"Most Australians would expect the Treasury of all departments to focus on bringing down the debt, not finding creative ways of increasing expenditure within its own department," Abetz said.

"Understandably, many men and women would feel uncomfortable sharing facilities in a work setting with the opposite gender."

We contacted Senator Abetz's office for an updated response on the matter, people can change their minds on issues so we gave him the benefit of the doubt, but we did not receive a response.

Getting into the nitty gritty of the toilet situation, the difference between gender neutral and gender exclusive bathrooms really doesn't have to be so polarising.

When talking to Mariela about their experiences with non-binary bathrooms, they said one way people can support their cause is by simply acting as allies.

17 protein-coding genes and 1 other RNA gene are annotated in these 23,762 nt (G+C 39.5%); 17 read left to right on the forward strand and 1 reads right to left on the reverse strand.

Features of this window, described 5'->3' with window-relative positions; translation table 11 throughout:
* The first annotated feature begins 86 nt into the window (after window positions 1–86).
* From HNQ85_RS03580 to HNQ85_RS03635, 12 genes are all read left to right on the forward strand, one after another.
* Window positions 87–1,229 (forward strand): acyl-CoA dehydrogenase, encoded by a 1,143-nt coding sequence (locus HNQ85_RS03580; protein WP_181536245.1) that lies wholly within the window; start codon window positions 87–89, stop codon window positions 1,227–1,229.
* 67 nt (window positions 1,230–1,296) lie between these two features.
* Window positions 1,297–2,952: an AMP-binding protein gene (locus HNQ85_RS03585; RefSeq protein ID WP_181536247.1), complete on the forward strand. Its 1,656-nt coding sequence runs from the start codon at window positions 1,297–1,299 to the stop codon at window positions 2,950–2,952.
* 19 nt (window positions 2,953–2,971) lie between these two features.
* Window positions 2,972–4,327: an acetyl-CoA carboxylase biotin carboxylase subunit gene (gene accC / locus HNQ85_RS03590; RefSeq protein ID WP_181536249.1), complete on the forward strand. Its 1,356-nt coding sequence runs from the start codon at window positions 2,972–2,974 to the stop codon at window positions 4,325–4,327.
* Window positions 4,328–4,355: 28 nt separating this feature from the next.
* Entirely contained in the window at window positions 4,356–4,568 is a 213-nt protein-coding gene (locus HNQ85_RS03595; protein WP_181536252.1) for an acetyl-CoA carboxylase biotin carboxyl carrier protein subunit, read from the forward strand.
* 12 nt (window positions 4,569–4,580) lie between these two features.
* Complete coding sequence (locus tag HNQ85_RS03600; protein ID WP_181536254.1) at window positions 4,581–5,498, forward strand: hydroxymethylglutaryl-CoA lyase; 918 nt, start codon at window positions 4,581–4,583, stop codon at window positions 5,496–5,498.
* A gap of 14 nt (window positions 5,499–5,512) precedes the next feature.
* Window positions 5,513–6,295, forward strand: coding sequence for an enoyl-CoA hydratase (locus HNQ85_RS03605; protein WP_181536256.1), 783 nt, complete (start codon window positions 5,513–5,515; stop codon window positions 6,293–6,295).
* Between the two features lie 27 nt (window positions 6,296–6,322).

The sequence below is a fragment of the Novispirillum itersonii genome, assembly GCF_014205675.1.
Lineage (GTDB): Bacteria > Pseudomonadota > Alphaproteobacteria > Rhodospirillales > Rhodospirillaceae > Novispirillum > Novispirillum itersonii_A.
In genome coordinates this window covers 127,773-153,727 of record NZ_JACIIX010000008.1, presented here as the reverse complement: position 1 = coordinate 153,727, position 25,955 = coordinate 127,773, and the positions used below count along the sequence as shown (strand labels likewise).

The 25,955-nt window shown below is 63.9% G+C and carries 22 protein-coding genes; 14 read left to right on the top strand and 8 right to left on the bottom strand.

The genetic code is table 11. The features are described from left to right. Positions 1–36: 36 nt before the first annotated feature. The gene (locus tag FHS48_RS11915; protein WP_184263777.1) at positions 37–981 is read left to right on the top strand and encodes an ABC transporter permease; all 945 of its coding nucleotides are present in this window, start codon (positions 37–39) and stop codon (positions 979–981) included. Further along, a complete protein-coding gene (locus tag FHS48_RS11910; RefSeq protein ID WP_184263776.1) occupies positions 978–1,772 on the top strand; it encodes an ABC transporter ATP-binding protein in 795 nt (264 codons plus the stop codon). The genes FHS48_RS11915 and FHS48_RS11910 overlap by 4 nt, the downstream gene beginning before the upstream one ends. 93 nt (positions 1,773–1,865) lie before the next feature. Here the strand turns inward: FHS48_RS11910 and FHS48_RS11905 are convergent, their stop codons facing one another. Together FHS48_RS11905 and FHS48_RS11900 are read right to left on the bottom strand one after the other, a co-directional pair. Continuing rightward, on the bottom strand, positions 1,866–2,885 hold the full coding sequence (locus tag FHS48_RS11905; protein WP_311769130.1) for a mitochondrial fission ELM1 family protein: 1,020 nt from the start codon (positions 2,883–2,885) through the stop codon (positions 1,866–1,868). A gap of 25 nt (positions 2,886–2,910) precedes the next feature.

"Perhaps our binary/gender conforming allies could help create space for these groups to form," Mariela said.

One ally to non-binary people is Greens NSW MP for the inner Sydney seat of Newtown, Jenny Leong, She said everyone should feel comfortable on the toilet, no matter their gender or sexual orientation.

"What's most important here is that everybody has the right to feel safe, comfortable and respected in public places, regardless of their gender identity. Providing gender-neutral as well as male and female toilets is a very simply step we can take to achieve that," Ms Leong said.

Leong has been a strong advocate for inclusive spaces all over the city and the state of New South Wales, with bathrooms being on her agenda. She says there is no reason why we shouldn't create an environment where everyone can poo and wee in peace.